The Effects of Covid on Teenagers

As everyone is well aware, Covid has taken a toll on teenagers. The world-wide pandemic sent our world into a panic. Teenagers were left to fend for themselves in the most important and shaping years of their lives, missing out on some of the most crucial experiences that make us who we are. Missing out on these key events and then jumping right back into their busy lives is a leap that is currently happening and needs to be discussed.

Teenagers went from busy lives filled with school, sports, work and social interaction to being home every day and having to adjust to learning through a computer screen. This was an adjustment that we never imagined having to make and when we did, it was difficult. We had to rely on our computers to learn, our phones to socialize and our TVs for the news. Now, we are back into the swing of it. However, we are expected to go back to the way things were before this life-changing pandemic, something I personally feel is impossible. First of all, we are a world that now relies on devices. Instead of powering off and putting them away we should make efforts to incorporate them into our learning and use them to our advantage. The pandemic has taught us how to handle our schoolwork with our phones on our desks, therefore we should be able to use them. It is 2021 now and our phones are our main way of communication. This is something that shouldn’t be taken away from us so suddenly. Just like we had to adjust to our lives during the pandemic we also have to adjust to our lives now that we are all learning how to live a busy life again.

The mental health crisis is something that has been a prominent problem in our society long before the pandemic. However, if this pandemic made us realize anything, it is that the mental heath crisis is something that is getting worse and needs desperate attention. Many of us began to realize that our busy lives distracted us from our problems. We needed to learn how to deal with being alone with ourselves, something that we are not used to. Now, we are back into the swing of things, however, we are doing just the opposite. We are struggling to adjust to our busy lives which can come across as overwhelming to many teenagers. This needs to be talked about, teenagers have struggled with the transition, as being expected to jump back into everything is an unreasonable task to ask. Senior Tori Fields says, “I have struggled with being fully in person in school again and getting used to the daily routine.” Many teenagers that I have spoken with have claimed to feel “burnt out” after beginning school fully in person and with sports. Although teenagers all wished for this while in quarantine, now they struggle with how to juggle all of the things that fill their days.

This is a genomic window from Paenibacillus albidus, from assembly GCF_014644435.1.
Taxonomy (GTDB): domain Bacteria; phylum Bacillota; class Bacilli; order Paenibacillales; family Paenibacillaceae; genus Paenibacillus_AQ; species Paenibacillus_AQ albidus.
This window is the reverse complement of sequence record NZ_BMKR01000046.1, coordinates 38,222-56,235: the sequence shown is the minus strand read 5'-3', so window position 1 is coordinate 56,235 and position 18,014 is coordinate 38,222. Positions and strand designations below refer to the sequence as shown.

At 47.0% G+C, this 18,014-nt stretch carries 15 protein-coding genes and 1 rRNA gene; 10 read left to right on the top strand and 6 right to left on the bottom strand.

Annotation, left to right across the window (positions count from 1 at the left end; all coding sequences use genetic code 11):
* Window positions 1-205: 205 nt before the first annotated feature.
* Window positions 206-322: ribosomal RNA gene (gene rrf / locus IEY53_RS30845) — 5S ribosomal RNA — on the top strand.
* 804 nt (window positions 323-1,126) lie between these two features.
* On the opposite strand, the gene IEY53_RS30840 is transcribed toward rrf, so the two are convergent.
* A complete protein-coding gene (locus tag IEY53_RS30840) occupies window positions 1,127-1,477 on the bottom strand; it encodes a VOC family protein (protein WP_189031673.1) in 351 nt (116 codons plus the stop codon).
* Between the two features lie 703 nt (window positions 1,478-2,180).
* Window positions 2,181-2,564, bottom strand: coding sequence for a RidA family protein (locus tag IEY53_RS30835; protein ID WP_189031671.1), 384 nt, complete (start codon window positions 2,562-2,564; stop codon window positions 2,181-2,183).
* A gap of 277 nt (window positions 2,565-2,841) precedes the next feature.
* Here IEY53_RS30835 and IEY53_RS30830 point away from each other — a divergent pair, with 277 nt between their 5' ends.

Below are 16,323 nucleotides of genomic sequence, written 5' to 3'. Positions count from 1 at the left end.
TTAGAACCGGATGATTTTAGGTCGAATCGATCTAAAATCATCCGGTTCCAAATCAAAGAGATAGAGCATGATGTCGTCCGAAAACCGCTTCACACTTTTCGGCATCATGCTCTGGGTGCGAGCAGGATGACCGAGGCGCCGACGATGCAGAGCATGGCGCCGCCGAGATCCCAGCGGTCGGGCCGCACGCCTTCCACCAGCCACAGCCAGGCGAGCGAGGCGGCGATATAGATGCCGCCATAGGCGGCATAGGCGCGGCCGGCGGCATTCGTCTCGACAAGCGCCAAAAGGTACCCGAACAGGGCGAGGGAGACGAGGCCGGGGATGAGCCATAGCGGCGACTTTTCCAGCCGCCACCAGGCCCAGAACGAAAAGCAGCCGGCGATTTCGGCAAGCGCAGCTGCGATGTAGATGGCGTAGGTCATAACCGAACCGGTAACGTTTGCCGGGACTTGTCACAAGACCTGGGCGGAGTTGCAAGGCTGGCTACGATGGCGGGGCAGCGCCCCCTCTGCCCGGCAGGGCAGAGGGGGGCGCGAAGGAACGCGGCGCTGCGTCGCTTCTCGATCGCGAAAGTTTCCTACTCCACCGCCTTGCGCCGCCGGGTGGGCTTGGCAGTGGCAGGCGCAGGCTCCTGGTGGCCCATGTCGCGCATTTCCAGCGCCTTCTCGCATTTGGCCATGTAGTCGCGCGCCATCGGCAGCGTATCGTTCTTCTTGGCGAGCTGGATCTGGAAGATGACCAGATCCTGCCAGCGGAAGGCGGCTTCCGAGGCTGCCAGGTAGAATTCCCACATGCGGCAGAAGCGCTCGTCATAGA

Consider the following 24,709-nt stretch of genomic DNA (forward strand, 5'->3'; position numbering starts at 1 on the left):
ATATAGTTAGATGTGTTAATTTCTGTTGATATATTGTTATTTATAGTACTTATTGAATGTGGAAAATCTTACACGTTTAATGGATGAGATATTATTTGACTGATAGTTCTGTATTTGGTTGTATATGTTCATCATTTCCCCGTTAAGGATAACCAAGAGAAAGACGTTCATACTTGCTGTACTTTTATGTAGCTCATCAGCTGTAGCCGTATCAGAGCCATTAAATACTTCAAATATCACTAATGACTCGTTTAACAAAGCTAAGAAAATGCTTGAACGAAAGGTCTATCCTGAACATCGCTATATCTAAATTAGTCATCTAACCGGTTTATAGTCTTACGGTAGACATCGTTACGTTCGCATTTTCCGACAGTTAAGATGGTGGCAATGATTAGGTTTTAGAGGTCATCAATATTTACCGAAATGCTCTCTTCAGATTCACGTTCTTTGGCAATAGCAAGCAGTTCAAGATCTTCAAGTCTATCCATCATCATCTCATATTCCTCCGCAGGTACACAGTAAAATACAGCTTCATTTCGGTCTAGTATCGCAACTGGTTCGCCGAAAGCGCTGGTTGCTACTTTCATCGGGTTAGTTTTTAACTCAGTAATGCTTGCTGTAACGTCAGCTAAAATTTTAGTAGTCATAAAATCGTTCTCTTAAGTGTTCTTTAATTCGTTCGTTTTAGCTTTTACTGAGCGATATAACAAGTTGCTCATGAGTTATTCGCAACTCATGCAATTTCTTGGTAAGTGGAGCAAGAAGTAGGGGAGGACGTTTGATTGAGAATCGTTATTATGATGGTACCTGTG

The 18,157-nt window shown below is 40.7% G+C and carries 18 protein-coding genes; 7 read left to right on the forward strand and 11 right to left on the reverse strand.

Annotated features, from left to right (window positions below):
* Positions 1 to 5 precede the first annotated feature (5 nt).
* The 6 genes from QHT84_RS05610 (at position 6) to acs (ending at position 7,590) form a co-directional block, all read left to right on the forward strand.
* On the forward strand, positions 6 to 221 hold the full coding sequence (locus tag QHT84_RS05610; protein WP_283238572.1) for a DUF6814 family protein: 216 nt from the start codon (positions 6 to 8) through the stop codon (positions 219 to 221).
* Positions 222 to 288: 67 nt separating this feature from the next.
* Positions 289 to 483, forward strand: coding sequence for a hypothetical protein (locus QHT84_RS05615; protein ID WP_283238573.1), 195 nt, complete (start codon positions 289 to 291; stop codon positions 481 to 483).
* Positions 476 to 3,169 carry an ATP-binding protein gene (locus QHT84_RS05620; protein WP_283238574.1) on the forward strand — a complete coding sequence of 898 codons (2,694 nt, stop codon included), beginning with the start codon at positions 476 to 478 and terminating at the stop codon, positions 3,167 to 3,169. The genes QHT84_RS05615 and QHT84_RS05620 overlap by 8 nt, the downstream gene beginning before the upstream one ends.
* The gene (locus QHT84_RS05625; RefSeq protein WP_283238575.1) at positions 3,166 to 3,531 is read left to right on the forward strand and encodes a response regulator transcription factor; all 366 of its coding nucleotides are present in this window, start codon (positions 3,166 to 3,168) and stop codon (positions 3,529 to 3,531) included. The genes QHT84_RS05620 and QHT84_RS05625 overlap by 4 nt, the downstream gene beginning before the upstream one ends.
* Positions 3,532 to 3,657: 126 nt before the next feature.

There are many different ways to address this issue. First and foremost is by educating. By educating teenagers, parents, teachers and peers on the mental health issues at hand and how to deal with them, we can begin to create a more balanced community. Spreading awareness on the issue can create a sense of reality for teenagers and may make them more likely and less scared to reach out for help if they need it. Parents and teachers will be in a better position to look out for signs of struggling and how to handle this. Offering things like mental health talks or clubs at school could be a step in the right direction to get teenagers involved in bettering the mental health of themselves and those around them. Most importantly just making sure that we are providing support and open ears in the this time of universal struggle.

With high schools full of struggling students, resources need to be made available to cope with the overwhelmingness of adjusting back to busy lives. Things such as wellness talks, where speakers share different outlets and resources available to students would be very beneficial. Teachers and faculty checking in and offering a hand, making sure students are aware that they understand can go a long way. By making efforts to put teenagers mental health first even with the pandemic simmering down, we will be able to create a happier and heathier learning environment.